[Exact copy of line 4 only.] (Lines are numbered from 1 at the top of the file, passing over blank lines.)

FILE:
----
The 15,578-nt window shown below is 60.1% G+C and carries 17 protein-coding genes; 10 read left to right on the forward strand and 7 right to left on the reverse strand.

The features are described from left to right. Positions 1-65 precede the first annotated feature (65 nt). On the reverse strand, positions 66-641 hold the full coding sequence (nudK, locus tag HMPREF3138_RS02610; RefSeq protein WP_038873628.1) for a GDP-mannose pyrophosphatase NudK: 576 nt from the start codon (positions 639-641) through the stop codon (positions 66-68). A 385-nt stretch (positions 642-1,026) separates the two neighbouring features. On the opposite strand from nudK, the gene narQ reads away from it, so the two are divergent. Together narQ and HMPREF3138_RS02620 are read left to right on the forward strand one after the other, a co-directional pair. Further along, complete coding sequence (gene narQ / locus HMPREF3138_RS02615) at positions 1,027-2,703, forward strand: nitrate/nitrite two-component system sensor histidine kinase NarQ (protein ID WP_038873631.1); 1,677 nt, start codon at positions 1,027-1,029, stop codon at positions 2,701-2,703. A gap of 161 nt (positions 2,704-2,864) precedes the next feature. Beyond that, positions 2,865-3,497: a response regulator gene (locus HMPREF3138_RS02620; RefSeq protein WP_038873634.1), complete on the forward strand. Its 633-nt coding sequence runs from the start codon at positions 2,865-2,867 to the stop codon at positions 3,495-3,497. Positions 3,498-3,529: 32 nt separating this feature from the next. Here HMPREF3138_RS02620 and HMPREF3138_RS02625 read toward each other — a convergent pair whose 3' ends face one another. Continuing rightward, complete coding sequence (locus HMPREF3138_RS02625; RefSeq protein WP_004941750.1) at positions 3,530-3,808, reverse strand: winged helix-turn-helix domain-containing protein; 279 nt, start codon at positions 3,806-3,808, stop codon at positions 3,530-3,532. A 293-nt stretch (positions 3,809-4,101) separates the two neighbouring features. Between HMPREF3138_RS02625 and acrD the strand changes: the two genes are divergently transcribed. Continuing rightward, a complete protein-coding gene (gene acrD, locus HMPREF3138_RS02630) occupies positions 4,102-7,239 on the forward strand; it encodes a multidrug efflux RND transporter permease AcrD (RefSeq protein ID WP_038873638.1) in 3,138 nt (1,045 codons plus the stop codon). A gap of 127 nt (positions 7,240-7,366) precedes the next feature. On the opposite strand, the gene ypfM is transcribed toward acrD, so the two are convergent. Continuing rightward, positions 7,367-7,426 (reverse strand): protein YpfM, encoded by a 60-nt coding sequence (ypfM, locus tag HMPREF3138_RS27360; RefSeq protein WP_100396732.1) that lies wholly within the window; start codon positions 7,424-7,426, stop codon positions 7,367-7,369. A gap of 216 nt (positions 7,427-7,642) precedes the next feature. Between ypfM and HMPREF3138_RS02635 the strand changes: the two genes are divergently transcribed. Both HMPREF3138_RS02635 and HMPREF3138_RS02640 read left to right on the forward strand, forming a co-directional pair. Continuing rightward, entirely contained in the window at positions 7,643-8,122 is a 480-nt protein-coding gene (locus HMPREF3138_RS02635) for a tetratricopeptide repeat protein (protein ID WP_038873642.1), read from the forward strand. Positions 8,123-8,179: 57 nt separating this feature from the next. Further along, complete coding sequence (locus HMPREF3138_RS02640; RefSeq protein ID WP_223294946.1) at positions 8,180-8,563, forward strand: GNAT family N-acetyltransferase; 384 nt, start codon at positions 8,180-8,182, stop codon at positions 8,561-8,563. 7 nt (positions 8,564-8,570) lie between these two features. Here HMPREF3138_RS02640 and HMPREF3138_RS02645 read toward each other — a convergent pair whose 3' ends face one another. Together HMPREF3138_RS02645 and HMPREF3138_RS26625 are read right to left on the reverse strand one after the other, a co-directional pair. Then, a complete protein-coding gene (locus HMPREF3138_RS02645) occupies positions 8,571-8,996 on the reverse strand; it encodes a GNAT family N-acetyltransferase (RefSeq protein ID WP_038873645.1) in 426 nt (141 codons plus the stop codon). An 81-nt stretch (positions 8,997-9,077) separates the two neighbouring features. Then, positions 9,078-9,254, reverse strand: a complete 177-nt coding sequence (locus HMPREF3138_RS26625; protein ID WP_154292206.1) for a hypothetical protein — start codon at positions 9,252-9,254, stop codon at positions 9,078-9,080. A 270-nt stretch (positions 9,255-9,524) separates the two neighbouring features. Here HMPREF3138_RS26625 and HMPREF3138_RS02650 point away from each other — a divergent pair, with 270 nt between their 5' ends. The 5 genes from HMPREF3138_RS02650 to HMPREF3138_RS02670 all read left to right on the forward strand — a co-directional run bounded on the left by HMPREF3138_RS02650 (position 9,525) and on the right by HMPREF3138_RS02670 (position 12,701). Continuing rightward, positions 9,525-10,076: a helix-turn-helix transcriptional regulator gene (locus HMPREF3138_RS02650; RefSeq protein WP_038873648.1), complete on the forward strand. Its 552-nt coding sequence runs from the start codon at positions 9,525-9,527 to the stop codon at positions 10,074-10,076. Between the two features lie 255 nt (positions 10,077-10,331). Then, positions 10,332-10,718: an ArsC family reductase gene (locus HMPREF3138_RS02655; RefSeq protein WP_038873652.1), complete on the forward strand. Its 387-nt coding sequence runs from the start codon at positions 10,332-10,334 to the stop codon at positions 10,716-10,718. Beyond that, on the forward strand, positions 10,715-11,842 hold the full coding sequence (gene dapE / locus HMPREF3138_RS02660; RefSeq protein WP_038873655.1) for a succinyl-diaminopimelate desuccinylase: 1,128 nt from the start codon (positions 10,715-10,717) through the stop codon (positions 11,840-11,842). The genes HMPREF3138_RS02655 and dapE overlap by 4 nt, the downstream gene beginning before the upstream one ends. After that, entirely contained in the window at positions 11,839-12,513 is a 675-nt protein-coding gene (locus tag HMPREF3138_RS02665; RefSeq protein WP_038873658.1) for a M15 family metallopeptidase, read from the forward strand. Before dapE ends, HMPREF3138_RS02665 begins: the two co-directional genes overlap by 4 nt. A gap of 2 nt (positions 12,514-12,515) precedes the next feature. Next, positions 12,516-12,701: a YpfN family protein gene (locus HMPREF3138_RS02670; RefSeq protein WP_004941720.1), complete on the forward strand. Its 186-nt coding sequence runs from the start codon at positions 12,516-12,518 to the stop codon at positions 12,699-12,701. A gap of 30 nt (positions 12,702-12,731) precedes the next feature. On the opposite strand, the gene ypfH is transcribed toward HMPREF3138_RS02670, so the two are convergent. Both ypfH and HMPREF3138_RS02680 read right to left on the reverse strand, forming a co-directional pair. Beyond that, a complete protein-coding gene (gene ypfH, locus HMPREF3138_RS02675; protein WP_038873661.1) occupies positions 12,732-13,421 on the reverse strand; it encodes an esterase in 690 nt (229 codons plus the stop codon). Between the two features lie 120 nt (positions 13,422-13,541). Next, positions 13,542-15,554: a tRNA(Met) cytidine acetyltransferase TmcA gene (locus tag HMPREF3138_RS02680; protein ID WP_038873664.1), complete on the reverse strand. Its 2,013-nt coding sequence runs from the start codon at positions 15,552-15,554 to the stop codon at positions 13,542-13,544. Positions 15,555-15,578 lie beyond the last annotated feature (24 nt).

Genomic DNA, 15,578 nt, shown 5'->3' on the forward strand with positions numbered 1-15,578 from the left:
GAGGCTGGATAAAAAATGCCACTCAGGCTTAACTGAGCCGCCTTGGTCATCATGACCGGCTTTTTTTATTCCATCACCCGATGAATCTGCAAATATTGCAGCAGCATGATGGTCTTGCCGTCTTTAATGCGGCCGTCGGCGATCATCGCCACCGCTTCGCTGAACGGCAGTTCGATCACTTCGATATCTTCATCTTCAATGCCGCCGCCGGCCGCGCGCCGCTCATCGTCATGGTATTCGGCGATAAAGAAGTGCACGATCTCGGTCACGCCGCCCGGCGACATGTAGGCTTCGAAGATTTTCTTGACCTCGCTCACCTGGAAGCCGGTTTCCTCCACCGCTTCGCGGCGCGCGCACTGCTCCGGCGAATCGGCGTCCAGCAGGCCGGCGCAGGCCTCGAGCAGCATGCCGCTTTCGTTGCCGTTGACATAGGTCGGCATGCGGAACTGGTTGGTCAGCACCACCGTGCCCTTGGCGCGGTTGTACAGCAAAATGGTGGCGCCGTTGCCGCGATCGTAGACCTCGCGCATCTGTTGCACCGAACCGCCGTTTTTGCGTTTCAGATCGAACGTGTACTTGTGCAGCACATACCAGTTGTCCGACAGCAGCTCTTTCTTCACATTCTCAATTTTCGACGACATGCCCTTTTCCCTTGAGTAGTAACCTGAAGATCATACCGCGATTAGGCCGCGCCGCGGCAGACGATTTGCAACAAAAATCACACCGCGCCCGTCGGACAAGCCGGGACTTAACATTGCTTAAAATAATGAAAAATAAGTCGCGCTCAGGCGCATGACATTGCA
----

GAGGCTGGATAAAAAATGCCACTCAGGCTTAACTGAGCCGCCTTGGTCATCATGACCGGCTTTTTTTATTCCATCACCCGATGAATCTGCAAATATTGCAGCAGCATGATGGTCTTGCCGTCTTTAATGCGGCCGTCGGCGATCATCGCCACCGCTTCGCTGAACGGCAGTTCGATCACTTCGATATCTTCATCTTCAATGCCGCCGCCGGCCGCGCGCCGCTCATCGTCATGGTATTCGGCGATAAAGAAGTGCACGATCTCGGTCACGCCGCCCGGCGACATGTAGGCTTCGAAGATTTTCTTGACCTCGCTCACCTGGAAGCCGGTTTCCTCCACCGCTTCGCGGCGCGCGCACTGCTCCGGCGAATCGGCGTCCAGCAGGCCGGCGCAGGCCTCGAGCAGCATGCCGCTTTCGTTGCCGTTGACATAGGTCGGCATGCGGAACTGGTTGGTCAGCACCACCGTGCCCTTGGCGCGGTTGTACAGCAAAATGGTGGCGCCGTTGCCGCGATCGTAGACCTCGCGCATCTGTTGCACCGAACCGCCGTTTTTGCGTTTCAGATCGAACGTGTACTTGTGCAGCACATACCAGTTGTCCGACAGCAGCTCTTTCTTCACATTCTCAATTTTCGACGACATGCCCTTTTCCCTTGAGTAGTAACCTGAAGATCATACCGCGATTAGGCCGCGCCGCGGCAGACGATTTGCAACAAAAATCACACCGCGCCCGTCGGACAAGCCGGGACTTAACATTGCTTAAAATAATGAAAAATAAGTCGCGCTCAGGCGCATGACATTGCA